Re: the tradition that Abraham engaged in astronomical studies

From: D. F. Siemens, Jr. (
Date: Thu Jun 26 2003 - 15:02:01 EDT

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    On Thu, 26 Jun 2003 14:57:09 +0000 "Josh Bembenek" <>
    > I agree that the presentation of Abraham discovering God is giving
    > credit
    > where credit is not due. However, it seems that your description of
    > our
    > coming to faith is solely placed in God's hands (as much scripture
    > supports.) It comes across almost like a natural law: God chooses
    > and we
    > believe, much like magnets are drawn to one another naturally. I
    > would love
    > to hear how you see free will participating in this process, and how
    > we are
    > given enough freedom to remain responsible for our actions and
    > commitment or
    > lack thereof to Christ, yet it is God who predestines and calls… (a
    > magnet
    > has no choice to pull toward another magnet, according to natural
    > law and
    > -besides it not being a moral agent- would not be held accountable
    > for
    > acting according to magnetic forces.) I had a conversation about
    > this with
    > some friends recently and would love to get some feedback, perhaps
    > some
    > citations. Not to elevate the credit humans have, but to develop an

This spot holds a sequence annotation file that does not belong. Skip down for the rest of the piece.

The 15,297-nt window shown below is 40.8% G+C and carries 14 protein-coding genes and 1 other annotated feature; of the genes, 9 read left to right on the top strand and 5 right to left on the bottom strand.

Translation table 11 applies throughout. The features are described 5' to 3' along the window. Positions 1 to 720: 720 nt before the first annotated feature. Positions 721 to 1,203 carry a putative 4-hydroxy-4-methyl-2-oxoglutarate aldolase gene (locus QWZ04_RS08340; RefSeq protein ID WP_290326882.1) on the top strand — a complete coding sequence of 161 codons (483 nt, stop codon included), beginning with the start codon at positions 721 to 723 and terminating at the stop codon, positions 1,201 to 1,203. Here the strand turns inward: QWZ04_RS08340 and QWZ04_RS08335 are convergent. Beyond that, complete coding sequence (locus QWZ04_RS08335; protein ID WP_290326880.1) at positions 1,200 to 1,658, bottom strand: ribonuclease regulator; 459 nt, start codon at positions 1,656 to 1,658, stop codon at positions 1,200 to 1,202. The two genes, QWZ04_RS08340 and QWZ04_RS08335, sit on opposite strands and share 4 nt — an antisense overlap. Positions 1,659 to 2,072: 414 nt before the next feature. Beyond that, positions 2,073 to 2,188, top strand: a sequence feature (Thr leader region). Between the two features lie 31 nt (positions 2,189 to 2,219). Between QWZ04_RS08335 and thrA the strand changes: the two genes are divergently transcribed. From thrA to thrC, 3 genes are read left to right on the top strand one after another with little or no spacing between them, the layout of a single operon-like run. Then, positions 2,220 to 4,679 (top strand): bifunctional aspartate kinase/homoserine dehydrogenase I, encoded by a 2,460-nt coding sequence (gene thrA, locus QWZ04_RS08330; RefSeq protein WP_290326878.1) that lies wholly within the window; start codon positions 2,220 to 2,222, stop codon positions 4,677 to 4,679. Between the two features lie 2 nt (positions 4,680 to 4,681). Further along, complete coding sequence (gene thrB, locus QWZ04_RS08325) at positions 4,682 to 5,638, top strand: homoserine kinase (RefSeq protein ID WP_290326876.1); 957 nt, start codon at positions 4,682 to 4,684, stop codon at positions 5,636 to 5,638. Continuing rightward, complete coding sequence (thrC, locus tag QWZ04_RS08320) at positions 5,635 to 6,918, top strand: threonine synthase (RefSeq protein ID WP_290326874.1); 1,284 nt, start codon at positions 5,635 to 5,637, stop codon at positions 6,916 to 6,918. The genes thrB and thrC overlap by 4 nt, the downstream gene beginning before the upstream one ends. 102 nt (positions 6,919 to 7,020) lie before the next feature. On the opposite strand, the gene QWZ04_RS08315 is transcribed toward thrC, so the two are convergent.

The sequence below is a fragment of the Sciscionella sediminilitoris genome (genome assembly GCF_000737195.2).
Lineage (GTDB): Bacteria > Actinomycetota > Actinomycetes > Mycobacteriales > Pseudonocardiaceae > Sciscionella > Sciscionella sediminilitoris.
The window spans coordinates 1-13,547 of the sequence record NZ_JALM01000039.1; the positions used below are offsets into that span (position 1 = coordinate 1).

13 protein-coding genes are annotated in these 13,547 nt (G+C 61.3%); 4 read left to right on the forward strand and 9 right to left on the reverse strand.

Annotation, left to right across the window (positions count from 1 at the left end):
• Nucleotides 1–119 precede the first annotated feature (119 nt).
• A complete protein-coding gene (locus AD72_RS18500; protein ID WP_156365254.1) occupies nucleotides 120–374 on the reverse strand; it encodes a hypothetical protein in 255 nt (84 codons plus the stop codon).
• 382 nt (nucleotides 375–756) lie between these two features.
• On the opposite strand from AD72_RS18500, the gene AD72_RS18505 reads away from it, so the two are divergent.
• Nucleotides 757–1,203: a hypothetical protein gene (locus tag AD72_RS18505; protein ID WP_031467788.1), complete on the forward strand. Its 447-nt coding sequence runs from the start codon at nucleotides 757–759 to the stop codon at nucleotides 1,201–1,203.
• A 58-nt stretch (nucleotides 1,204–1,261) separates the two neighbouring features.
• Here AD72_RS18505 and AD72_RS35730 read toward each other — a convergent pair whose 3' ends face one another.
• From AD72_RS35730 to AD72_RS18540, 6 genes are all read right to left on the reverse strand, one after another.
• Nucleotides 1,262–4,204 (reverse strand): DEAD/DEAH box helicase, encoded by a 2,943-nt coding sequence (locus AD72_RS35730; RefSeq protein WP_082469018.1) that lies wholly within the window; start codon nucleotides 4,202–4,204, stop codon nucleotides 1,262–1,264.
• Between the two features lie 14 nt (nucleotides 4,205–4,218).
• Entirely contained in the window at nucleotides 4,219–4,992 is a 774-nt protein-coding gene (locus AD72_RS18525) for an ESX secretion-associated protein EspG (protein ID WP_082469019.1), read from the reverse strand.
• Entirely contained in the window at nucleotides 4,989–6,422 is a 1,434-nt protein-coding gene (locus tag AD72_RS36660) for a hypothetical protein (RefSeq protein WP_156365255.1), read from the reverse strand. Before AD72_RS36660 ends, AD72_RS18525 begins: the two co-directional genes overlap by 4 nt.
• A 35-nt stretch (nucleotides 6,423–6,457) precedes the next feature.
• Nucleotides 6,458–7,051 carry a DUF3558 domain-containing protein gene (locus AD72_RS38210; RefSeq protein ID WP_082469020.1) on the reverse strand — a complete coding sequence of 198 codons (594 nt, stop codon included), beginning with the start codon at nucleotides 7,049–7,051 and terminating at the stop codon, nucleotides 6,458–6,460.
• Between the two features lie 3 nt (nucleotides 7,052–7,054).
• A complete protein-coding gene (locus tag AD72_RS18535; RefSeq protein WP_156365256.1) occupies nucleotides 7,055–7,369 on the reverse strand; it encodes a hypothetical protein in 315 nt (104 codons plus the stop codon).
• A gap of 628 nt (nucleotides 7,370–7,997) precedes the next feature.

> accurate and complete picture...
    > Josh
    The determinism/free will stuff is notoriously difficult. There is no
    proof, except that determinism works well in the area of the hard
    sciences and there is a universal assumption, even by those who try to
    deny it, that human beings have a choice which is not strictly
    determined. True indeterminism is also denied to human beings, for then
    things just happen, accidents in the strictest sense, eliminating all
    possibility of responsibility in all areas affected. Things are getting
    stickier in the sciences with the development of complexity
    theory--determinsm with unpredictability.

    Causation is normally viewed as sequential. If A causes B and B, C, then
    A causes C. However, flipping the switch caused the light to go on, and
    the darkness caused Tom to flip the switch, does not allow for the
    darkness caused the light to go on. The latter would hold in a
    light-sensitive switch were involved, but not a person. But this is not
    something demonstrable, just something that underlies all attempts to
    understand the universe and our place in it.

    I think part of the problem in dealing with choice is a tacit assumption
    that free choice must the totally uncontrolled. But it should be obvious
    that every choice is restricted by the physical. No one can choose to fly
    by flapping his arms. Other restrictions are more subtle. If King David
    had internalized the Ten Commandments, he would not have brought
    Bathsheba into his bedroom. The work of the Spirit is not foolproof, but
    restricts many options.

    How it all can be fitted together is one of the more difficult problems
    of philosophy. Indeed, I suspect there is more nonsense published in the
    area that perhaps in any other. Our underlying intuitions seem to be much
    better than our attempts at codifying them. But this simply fits in with
    human abilities to twist anything to fit what they most deeply want. It's
    a real pain to be human.

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